Robi, what are the biggest hurdles as he heads home and adjusts to life not just with his dad...


HILL: ... but in a different country, where he hasn't lived for five years?

LUDWIG: Well, I think for Sean, he's going to feel like he's kidnapped, and he's going to have a huge adjustment. So he might feel really angry. He's been really suffering, probably from parental alienation syndrome, where he's going to feel like his biological father is evil. So that's something to really consider here.

HILL: And how do you address that? I mean, the Goldman family has said, "Look, we understand there are a lot of hurdles ahead, and so we have been speaking with mental health professionals. You know, we're trying to make this transition as smooth as possible." What should be in place from the moment he gets on that plane?

LUDWIG: Well, I think that Sean should be in therapy, so a therapist can help him basically help him counteract whatever negative feelings he has towards his father.

And also to realize, this is going to take time. This is not something that's going to happen overnight. And so, everybody has to be really smart about it and allow time to take its place and for everybody to kind of develop a natural, loving relationship.

HILL: There has, obviously, this story when you're reporting on it from the U.S. and you see more of the American side of it than you do in Brazil, a lot of people tend to say, "Well, of course, he should go back. This is his biological father. He should absolutely be with him."

But Sunny, you made an interesting point the other day, that you didn't necessarily feel that that was in the best interest of the child. Why is that?

SUNNY HOSTIN, "IN SESSION": Exactly. And thank you for having me on again, because I received dozens and dozens of e-mails: "Shame own, Sunny. Shame on you."

Well, no, the standard, typically, in the United States and all over the world is what is in the best interests of the child when you're determining custody. That's always the standard.

Of course, it was different in this case, because we were talking about an abduction, international abduction, and the child had to be, you know, returned to his father and to the United States.

But the question in my mind still has been is that really in the best interests of this child? And the grandmother, the maternal grandmother, has said he does not want to be in the United States. He does not want to be reconciled with his father.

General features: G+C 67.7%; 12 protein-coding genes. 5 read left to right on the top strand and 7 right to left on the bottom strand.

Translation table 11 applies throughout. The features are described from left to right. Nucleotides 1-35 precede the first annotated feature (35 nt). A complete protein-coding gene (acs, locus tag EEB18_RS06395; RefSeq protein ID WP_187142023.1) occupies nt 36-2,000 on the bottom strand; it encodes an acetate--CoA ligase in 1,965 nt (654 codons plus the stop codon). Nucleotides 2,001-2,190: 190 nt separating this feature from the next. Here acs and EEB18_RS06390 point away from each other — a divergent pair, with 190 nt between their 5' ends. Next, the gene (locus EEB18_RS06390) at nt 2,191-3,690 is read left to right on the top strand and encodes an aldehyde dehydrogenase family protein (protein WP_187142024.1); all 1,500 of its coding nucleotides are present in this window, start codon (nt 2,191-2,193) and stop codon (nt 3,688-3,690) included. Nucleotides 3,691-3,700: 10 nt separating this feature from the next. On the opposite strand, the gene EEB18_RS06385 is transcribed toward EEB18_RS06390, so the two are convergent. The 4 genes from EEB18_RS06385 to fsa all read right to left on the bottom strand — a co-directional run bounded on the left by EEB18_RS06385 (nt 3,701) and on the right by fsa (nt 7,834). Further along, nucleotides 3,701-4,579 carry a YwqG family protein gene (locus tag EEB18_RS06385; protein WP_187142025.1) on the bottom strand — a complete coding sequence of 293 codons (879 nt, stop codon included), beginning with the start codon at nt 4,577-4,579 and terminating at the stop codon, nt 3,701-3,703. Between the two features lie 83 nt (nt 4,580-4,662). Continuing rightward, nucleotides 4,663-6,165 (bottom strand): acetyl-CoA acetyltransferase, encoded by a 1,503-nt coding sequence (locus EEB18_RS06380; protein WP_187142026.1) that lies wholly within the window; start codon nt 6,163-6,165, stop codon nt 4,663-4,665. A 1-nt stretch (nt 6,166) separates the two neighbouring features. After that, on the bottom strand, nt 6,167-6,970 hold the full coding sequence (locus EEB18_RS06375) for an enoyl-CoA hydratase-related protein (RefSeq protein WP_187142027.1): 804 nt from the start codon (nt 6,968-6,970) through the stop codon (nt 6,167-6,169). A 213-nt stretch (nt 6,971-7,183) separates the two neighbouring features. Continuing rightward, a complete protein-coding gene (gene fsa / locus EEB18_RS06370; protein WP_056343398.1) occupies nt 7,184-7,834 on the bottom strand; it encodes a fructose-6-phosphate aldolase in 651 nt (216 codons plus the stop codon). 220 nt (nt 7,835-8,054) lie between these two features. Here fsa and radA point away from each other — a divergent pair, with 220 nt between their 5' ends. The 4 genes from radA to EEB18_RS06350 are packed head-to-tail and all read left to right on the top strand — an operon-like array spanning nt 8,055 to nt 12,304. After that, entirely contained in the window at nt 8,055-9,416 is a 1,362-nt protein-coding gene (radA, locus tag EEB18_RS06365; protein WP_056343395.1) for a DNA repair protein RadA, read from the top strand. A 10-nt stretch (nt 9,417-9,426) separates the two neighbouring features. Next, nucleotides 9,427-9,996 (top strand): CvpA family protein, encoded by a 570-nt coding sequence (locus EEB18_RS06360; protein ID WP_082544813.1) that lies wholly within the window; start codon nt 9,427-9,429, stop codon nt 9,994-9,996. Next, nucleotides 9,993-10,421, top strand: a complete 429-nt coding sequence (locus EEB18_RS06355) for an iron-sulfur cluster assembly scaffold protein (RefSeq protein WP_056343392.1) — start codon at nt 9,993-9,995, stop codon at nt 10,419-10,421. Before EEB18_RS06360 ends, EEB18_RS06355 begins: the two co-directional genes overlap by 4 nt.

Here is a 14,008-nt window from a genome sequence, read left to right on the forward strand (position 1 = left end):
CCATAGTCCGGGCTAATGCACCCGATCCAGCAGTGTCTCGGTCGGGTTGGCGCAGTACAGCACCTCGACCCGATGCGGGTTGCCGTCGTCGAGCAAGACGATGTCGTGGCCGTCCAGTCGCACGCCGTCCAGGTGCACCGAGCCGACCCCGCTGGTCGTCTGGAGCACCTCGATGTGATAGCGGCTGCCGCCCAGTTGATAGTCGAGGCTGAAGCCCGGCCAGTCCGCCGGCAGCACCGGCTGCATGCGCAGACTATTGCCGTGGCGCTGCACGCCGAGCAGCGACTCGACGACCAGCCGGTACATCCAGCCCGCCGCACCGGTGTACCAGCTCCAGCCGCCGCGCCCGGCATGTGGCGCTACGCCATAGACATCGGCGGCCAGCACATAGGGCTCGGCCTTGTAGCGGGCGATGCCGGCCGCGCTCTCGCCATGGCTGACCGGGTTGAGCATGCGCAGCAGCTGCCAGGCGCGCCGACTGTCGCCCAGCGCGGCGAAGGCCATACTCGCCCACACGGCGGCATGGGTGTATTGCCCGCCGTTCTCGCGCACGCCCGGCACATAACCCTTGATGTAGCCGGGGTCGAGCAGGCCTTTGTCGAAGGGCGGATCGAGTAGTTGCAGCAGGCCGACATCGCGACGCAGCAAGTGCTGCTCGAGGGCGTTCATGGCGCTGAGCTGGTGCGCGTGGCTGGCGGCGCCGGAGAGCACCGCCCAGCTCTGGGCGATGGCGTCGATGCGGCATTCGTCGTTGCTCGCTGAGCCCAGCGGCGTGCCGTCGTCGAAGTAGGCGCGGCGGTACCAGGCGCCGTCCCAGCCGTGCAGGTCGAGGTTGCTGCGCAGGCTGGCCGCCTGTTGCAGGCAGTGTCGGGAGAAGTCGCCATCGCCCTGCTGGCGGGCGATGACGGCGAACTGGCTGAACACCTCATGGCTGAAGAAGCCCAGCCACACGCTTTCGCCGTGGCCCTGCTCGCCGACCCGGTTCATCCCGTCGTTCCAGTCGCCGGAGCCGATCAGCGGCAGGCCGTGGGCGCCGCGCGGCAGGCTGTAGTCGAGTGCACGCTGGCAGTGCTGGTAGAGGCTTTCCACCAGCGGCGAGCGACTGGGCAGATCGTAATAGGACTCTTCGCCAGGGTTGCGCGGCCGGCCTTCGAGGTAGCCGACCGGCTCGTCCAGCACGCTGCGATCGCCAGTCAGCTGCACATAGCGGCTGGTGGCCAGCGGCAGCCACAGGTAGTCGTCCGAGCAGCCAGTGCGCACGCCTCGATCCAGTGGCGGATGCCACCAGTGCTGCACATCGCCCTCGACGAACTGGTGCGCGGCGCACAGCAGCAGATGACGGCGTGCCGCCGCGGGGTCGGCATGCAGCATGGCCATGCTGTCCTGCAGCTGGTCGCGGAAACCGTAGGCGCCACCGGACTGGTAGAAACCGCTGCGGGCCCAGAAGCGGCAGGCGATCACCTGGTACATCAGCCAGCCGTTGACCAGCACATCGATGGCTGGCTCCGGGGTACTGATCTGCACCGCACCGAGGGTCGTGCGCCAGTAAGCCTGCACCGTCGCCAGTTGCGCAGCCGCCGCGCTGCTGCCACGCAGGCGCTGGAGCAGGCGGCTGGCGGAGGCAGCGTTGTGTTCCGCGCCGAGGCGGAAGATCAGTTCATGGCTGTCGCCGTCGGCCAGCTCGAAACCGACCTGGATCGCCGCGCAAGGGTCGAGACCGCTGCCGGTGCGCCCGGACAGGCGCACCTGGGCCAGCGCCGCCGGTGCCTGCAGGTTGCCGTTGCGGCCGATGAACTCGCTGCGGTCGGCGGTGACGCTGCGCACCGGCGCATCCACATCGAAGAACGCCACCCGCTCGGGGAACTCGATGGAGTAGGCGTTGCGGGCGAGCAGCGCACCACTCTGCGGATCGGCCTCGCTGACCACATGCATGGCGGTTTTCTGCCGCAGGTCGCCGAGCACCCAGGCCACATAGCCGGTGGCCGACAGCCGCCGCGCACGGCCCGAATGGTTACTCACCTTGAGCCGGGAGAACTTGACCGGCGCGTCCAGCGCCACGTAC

LUDWIG: Here's the problem, though. Here's the problem. We don't know if this is due to parental alienation.

HOSTIN: That is true.

LUDWIG: And very often, kids really don't know what's in their best interests.

HOSTIN: I disagree with that.

HILL: Well, the judge, though, said in this care he said, "Look, we agree that this child is not of an age where he can say what is in his best interest or where he can even say, 'This is what I want.'" Not old enough to know.

HOSTIN: I disagree with that, because I was a child sex crimes prosecutor, and I interviewed dozens and dozen of children. And I think we can't really dismiss what a child's view is and a child's will.

This is a 10-year-old, 9-year-old child. This is not an infant, 2-year-old, 3-year-old. I don't think that we should be in a position to just say this child's view, his will, his wants, his desires should be dismissed.

LUDWIG: But here' s the thing. That's true. I mean, you certainly don't want to take away a 9-year-old or a 10-year-old's voice. They certainly have preference, and they're allowed to love and feel connected to a parent.

Ideally, what would happen here is if it's treated like a divorce case, where the child is allowed to maintain a love towards the only family that he's really known. And somehow, these two sides can consider, you know, what's in the best interests of these -- this child. And maybe the child needs to continue to love his stepfather. And that there needs to be a cultural awareness.

HILL: That is more than visitation. You mentioned cultural awareness, perhaps an international school, making sure that he sees the family. Does this mean trips back to Brazil?

LUDWIG: It might. And you know, we want to ensure that the child is safe and not in danger of being kidnapped again but that there is an appreciation that he's also Brazilian, that he is going to have a love of the culture and a need for it and a need for his original family.

And also I think, too, the father is going to have to know that his son might act out and be angry with him and will have to take the high road. I mean, everybody has to be really knowledgeable here.

HOSTIN: Exactly. And we'll have to consider what is in the child's best interests...

LUDWIG: Right.

HOSTIN: ... because that is what the governing standard is at this point now that he is in his father's custody.

HILL: And take that into account in terms of just every day dialogue, right?

LUDWIG: Exactly. That's right.

HILL: Said about the other family, which comes back to a divorce case, really.

HOSTIN: And a piece of the story no one is talking about. No one is talking about that.

HILL: That's why you're both here tonight.

LUDWIG: It is normal for the father to feel angry and -- towards this other family. And he needs to not take it out on his son during those tough moments because there are going to be many tough moments. There's no magic bullet to when the parental alienation just goes away.

HILL: And a lot of that, too, is going to be trial by fire. Robi Ludwig, Sunny Hostin, good to have both of you with us. Happy holidays.